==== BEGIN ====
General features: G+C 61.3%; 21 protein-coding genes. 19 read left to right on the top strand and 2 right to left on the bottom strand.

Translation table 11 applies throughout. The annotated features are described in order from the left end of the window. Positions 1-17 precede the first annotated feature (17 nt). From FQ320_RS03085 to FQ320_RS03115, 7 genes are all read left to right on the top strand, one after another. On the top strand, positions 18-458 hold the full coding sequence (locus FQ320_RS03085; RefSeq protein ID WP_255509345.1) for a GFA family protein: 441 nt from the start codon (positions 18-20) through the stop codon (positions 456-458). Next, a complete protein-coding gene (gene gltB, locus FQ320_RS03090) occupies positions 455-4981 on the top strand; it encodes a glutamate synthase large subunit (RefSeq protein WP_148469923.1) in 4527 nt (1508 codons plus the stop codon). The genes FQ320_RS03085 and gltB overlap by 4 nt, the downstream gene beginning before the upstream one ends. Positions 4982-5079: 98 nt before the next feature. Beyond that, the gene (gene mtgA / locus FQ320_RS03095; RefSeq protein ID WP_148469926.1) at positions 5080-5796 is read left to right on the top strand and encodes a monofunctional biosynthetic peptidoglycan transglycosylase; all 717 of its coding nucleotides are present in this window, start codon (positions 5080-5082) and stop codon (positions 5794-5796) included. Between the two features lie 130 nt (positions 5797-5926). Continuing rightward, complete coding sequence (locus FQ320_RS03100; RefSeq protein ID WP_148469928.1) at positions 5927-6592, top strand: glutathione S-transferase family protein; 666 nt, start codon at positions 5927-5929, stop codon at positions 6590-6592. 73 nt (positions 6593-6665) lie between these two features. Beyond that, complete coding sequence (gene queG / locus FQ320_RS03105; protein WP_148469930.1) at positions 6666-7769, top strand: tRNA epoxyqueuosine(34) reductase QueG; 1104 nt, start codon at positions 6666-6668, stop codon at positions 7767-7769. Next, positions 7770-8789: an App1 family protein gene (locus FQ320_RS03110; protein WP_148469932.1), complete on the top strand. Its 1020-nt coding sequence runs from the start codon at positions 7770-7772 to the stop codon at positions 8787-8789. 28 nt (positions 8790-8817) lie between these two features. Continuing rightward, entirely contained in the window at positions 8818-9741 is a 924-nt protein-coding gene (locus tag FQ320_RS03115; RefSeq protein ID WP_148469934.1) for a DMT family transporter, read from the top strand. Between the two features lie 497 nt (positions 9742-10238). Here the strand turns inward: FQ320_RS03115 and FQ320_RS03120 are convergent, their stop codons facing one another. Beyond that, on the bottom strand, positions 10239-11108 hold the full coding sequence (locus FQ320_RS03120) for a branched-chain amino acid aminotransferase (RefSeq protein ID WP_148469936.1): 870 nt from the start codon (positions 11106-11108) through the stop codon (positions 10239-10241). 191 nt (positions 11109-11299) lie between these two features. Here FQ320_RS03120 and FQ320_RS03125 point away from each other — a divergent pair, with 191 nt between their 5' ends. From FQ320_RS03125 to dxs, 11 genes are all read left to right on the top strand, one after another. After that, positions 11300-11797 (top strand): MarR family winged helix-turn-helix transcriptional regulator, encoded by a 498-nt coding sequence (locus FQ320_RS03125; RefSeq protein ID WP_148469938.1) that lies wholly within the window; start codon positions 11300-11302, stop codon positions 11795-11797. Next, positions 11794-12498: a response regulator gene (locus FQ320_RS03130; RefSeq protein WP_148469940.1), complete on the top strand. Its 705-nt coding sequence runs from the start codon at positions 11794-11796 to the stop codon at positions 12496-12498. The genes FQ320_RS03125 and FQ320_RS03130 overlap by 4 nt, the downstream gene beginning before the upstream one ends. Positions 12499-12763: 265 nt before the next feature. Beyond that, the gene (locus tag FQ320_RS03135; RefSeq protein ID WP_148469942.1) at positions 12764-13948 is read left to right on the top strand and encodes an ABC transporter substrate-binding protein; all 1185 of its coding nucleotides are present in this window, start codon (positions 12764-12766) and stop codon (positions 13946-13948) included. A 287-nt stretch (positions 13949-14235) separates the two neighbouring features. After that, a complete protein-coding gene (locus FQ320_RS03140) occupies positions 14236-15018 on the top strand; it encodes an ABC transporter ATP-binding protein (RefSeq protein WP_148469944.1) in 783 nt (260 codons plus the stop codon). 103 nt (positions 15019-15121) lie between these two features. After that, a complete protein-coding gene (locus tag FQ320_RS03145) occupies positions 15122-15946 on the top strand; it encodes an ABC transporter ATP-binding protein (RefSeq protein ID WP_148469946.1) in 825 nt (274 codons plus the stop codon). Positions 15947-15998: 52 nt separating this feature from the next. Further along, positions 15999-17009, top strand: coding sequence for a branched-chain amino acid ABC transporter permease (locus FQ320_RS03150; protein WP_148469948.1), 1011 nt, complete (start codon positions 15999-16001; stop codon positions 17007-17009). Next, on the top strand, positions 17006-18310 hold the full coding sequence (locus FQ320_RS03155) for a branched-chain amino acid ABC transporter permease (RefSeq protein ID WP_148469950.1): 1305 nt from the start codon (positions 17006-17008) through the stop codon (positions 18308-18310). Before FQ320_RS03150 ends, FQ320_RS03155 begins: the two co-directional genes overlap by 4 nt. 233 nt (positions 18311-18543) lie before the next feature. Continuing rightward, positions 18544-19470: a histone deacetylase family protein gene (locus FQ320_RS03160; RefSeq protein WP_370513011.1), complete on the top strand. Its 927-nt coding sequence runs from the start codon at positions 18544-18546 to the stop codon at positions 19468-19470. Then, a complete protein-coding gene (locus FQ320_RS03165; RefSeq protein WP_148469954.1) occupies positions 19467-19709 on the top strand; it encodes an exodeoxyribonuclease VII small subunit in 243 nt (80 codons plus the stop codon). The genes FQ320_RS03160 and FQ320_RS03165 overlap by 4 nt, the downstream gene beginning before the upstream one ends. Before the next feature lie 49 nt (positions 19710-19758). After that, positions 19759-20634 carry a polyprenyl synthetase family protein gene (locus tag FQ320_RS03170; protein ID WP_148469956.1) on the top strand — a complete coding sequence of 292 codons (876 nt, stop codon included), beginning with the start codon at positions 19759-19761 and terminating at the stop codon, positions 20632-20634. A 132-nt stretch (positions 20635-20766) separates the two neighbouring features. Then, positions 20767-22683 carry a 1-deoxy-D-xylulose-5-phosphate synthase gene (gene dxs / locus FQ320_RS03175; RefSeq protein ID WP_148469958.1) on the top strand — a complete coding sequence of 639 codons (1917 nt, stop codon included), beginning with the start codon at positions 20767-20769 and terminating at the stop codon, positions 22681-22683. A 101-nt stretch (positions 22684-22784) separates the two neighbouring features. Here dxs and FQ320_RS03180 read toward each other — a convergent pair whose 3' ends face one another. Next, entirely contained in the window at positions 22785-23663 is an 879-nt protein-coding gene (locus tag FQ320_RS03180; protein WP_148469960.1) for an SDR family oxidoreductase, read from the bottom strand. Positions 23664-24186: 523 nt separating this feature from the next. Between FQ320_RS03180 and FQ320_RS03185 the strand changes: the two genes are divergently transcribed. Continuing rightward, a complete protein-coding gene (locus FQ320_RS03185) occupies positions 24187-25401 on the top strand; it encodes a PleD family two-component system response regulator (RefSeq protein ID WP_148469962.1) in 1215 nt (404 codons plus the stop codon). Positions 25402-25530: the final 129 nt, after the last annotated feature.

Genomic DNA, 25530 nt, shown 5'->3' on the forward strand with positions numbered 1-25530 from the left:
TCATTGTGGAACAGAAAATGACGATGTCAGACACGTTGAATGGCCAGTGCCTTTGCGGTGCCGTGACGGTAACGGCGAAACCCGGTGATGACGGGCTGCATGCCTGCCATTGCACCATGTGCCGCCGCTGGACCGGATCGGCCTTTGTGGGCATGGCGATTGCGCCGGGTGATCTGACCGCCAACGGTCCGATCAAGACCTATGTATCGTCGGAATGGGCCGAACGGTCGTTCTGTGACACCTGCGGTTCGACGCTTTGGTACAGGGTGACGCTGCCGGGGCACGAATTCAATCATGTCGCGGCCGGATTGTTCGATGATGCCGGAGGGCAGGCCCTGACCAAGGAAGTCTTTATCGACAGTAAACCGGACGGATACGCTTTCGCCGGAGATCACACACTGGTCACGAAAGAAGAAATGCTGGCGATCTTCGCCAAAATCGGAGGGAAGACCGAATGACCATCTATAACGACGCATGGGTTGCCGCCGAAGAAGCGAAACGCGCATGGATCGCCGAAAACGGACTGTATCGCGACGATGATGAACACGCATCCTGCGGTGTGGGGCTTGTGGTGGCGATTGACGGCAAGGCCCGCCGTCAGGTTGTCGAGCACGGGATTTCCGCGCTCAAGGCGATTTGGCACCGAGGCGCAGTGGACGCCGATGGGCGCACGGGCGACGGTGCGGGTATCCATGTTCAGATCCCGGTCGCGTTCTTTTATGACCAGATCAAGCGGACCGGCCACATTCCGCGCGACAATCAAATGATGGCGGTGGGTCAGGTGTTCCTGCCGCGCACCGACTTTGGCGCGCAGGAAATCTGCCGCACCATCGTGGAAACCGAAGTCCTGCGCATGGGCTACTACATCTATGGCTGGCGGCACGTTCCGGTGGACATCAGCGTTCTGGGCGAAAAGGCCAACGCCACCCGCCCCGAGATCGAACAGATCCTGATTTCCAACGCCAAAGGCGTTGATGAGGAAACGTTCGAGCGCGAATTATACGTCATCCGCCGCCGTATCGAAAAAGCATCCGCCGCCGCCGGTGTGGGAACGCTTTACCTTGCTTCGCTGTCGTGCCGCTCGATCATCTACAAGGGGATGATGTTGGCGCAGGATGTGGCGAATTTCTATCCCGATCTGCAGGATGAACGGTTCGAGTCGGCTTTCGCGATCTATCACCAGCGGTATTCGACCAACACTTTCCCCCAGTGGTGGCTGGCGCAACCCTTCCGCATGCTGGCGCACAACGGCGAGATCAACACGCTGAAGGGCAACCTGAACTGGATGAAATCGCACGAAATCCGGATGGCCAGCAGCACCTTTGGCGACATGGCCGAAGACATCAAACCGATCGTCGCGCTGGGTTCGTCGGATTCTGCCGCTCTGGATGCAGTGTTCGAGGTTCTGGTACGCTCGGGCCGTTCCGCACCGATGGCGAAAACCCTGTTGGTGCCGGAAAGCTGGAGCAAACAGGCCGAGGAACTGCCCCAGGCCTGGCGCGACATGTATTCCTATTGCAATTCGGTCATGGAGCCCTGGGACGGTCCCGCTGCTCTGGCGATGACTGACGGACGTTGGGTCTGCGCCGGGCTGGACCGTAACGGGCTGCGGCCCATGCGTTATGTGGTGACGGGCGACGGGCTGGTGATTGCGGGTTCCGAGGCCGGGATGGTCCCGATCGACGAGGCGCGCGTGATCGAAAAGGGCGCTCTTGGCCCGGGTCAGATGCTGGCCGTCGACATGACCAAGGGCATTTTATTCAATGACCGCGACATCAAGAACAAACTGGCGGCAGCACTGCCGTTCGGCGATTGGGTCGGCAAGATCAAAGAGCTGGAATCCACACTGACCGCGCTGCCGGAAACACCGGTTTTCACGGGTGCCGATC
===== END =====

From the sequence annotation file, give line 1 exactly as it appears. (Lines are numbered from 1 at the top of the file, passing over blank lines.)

General features: G+C 61.3%; 21 protein-coding genes. 19 read left to right on the top strand and 2 right to left on the bottom strand.